This movie was released theatrically in 1994, and most of it covers the fall of 1993, when a special concert was held to determine which of those two musicians would be named the new “King of Zydeco.” Both Boozoo Chavis (whose real name is Wilson Anthony Chavis) and Beau Jocque (whose name is Andrus Espre) are interviewed. And it’s interesting hearing the two musicians talk about each other and about the competition, almost like two boxers who are getting ready to step into the ring. It’s kind of strange, this sense of competition, as is the bragging. At times it seems rather serious, though at other times they seem to imply that it’s all for the fans’ enjoyment.
There is plenty of footage of the two bands performing, and this footage is included throughout the documentary. I’m particularly fond of the bass player for Boozoo Chavis (though it looks like that scarf tied to the end of his bass would get in his way). Beau Jocque’s band is all dressed in something resembling softball league uniforms – red T-shirts and caps with the band name Hi-Rollers in white letters. Both bands are really good, though Beau’s seems to be more of a party band. Listen to “Give Him Cornbread,” for example. That song becomes a really good jam in the concert footage.
In addition to Boozoo and Beau, several other musicians are interviewed, such as John Delafose, Nathan Williams and Mark Anthony Williams. And there are interviews with others involved in the zydeco business, including a record shop owner who says that Beau Jocque is the most popular artist. “He’s the one who’s selling the most right now,” she tells us. The crowning of the king of zydeco is a surprisingly formal thing, as one woman with the Louisiana Hall of Fame describes the process, which involved paperwork and so on.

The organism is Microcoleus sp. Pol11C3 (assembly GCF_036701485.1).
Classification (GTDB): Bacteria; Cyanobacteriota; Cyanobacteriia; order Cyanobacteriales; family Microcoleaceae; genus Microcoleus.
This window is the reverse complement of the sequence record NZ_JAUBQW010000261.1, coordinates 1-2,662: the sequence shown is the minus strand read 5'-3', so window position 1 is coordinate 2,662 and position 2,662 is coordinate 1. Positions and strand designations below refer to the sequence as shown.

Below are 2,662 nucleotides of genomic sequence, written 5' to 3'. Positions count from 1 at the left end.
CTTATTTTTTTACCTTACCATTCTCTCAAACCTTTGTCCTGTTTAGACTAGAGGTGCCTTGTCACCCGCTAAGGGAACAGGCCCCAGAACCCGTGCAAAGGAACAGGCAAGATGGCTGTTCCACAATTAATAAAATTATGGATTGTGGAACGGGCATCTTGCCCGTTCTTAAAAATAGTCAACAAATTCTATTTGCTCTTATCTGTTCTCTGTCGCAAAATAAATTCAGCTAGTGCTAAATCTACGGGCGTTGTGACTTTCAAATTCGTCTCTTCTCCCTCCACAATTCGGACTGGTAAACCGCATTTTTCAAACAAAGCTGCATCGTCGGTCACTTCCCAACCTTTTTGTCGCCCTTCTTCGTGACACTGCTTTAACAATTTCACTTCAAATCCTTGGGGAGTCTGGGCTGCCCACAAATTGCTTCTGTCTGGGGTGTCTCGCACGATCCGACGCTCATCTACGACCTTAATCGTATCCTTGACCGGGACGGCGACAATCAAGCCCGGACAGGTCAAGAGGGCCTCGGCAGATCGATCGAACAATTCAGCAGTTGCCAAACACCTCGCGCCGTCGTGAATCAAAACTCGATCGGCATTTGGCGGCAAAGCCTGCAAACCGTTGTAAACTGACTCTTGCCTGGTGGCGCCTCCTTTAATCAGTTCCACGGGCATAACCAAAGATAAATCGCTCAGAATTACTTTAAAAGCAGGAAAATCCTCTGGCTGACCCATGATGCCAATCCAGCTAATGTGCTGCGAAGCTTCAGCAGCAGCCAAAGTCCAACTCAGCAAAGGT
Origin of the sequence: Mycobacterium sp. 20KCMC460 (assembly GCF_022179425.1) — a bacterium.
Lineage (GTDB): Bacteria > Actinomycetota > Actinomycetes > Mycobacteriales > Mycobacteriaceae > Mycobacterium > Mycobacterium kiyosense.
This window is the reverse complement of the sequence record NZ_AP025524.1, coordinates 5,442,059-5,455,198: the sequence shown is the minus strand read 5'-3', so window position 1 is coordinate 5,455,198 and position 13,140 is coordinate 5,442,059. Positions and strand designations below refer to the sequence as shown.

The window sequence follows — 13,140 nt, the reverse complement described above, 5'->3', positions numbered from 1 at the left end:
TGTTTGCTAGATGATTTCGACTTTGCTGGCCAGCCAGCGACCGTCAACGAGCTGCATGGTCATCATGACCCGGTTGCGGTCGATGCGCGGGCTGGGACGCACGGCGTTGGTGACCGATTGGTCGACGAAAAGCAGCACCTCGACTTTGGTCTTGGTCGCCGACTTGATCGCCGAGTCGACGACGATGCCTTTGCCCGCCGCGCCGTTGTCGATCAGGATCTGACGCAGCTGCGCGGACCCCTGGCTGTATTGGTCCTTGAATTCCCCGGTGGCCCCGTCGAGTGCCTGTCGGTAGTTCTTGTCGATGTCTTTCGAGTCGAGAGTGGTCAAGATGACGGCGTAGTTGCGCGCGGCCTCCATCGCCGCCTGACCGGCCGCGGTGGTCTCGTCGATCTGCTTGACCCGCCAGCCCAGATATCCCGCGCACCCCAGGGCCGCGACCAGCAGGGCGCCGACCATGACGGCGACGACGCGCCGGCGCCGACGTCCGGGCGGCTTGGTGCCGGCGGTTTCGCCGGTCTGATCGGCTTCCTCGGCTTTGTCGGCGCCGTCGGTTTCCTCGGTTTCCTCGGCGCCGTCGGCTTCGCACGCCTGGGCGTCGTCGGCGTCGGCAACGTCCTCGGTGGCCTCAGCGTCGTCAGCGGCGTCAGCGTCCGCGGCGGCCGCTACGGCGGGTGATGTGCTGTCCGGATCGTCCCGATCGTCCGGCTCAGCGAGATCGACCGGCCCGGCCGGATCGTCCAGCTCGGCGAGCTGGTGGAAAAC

The film has a nice, relaxed tone, and gives you a strong sense of the place as well as the music, and how the two are tied together. I love that the film presents the complete songs, rather than just snippets. And the music itself is really good. However, for me, the choice for king is an easy one. It’s Boozoo all the way. By the way, toward the end a title card reads, “April 1974.” It should of course read “April 1994,” as it shows the crowning of the king of zydeco, and it’s amazing to me that an error like that would not be caught in time.
The Blu-ray disc includes Iguanas In The House, a short film by Robert Mugge documenting The Iguanas in the process of recording some new material. It is approximately twenty-six minutes, and features interviews with band members. The special features also include The Origins Of The Kingdom Of Zydeco, an interview with Robert Mugge about how the documentary came about, and about the venue where the concert took place. He also mentions all of the key figures of the film who have since died, including both Boozoo Chavis and Beau Jocque. The Origins Of The Kingdom Of Zydeco is approximately ten minutes. And there is a short interview with Michael Tisserand, who wrote a book about zydeco.
The Kingdom Of Zydeco was directed by Robert Mugge, who also directed Black Wax and Pride And Joy: The Story Of Alligator Records. He would return to zydeco for the 2015 film Zydeco Crossroads: A Tale Of Two Cities, which was also recently released on Blu-ray. The Kingdom Of Zydeco was released on Blu-ray on April 8, 2016 through MVD Visual.